2.1 Explain why positive relationships with people involved in the care of children and young people are important. These may include: • Colleagues •Organisational managers and supervisors •Carers • Official visitors • Other visitors • Colleagues from other agencies and services • External partners

Positive relationships with people involved in the are of children and young people are important because these relationships affect the efficiency of the service and ensure consistent and appropriate practice.

Positive relationships with people within an organisation ensure effective sharing of successful practice. If there is good communication between colleagues, managers and supervisors, it also means that the service will run smoothly- everyone will know their role and responsibilities, and the roles of others- mutual respect for each others work and the ability to support one and other in daily work or in a crisis. Having positive relationships with colleague’s means that, as an organisation, we are able to provide consistent care to each service user.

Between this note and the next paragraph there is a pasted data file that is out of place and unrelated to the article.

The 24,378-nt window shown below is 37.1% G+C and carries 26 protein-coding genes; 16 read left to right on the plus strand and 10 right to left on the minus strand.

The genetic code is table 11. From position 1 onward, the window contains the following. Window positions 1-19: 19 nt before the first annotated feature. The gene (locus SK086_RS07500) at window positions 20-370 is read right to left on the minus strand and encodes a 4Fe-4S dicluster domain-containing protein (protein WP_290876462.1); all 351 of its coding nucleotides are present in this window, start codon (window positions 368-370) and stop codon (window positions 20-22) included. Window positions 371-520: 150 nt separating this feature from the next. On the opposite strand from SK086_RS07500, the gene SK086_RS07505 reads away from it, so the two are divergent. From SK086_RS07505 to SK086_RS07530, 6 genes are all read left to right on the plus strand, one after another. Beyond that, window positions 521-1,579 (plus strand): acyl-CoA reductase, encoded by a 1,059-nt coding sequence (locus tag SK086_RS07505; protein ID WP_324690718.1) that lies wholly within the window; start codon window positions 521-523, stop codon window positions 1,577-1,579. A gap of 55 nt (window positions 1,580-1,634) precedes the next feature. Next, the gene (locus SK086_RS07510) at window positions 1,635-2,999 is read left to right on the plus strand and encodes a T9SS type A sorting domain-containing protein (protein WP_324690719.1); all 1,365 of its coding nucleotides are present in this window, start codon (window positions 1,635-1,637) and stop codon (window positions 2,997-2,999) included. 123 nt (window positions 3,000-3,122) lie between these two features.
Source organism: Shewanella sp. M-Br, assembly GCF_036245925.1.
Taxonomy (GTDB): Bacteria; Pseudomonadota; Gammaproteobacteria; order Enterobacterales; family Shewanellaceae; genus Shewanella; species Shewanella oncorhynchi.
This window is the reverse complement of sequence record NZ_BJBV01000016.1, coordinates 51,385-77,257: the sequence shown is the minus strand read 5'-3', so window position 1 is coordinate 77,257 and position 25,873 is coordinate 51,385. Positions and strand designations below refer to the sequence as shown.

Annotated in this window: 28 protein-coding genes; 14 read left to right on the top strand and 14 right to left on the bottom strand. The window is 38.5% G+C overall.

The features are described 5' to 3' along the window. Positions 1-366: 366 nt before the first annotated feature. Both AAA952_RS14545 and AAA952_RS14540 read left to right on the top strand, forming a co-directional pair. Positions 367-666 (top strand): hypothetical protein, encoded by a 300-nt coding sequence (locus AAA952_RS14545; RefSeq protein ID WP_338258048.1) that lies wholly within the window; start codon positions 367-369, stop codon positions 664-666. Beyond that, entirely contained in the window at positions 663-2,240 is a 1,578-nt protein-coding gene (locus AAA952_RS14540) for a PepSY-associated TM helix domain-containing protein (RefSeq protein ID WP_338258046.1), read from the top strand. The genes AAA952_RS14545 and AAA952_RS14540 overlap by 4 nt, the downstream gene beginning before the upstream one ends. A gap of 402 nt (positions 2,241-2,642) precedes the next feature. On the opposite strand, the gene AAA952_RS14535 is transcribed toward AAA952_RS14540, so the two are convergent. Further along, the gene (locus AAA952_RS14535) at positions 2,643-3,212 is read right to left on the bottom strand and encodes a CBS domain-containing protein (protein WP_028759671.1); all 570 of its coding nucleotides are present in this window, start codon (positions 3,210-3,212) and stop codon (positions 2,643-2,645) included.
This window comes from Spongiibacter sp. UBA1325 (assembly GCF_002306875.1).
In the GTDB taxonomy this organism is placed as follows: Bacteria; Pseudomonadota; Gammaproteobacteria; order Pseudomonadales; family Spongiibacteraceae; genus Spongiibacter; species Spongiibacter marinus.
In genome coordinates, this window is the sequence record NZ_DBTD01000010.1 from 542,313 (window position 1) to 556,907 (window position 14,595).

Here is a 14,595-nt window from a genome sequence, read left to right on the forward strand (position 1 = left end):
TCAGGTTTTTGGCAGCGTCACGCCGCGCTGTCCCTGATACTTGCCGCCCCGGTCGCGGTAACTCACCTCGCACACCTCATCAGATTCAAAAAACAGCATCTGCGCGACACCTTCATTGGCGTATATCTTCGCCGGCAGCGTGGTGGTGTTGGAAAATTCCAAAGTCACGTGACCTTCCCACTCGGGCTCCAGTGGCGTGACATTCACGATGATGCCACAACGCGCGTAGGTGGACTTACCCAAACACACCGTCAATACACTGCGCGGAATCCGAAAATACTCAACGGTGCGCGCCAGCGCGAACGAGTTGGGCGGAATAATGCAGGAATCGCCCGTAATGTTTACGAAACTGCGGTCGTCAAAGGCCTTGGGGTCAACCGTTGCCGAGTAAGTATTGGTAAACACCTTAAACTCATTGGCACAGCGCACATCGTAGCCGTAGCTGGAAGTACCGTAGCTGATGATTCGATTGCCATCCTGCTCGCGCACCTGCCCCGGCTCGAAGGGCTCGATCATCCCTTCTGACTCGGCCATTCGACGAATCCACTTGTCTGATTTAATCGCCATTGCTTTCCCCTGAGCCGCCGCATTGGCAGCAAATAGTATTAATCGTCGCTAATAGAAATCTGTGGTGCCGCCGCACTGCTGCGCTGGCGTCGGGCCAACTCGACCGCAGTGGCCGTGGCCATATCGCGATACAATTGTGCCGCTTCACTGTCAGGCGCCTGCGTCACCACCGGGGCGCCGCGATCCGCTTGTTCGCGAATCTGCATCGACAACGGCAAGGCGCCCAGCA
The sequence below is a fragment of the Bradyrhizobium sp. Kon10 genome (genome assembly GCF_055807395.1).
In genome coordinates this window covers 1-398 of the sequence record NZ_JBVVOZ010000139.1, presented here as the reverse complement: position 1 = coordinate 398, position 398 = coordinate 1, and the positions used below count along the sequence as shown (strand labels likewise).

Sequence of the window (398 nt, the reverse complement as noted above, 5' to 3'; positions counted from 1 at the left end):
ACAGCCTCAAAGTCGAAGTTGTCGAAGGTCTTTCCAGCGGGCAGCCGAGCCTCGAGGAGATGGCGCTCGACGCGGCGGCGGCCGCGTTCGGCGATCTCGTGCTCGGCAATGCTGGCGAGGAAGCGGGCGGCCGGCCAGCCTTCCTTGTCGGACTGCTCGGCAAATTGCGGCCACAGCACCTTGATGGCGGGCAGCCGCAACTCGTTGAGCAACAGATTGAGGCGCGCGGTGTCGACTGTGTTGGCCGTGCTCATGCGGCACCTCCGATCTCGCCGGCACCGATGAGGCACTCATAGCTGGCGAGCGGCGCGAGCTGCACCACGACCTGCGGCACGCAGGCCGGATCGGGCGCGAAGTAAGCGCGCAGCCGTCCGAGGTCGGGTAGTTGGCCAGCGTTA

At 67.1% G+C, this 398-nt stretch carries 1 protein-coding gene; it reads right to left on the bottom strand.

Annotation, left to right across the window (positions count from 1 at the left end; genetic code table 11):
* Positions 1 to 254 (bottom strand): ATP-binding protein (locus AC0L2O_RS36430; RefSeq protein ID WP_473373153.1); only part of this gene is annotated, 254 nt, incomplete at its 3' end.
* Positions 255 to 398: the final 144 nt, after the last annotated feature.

Positive relationships with parents and carers are very important in my workplace. The families have to be able to trust us to care for their children and they also need to be able to turn to us if the need additional support, so that a child is not at risk. Also, the children and young people should hear us speaking positively about their families and their families speaking positively about our service so that they feel comfortable and happy in both environment and are able to apply themselves and achieve.

It is important to have positive relationships with official visitors because they will be able to report back to commissioners and funders about what they have seen or experienced, they will also be able to effectively tell us about what they expect from us, what we are doing right or what we could be doing better. Official visitors include inspectorate bodies such as OFSTED and Reg 33. Assessor feedback

I confirm that this evidence is my own work and that it has been produced, in accordance with the requirements of the qualification and the policies of the Assessment Centre.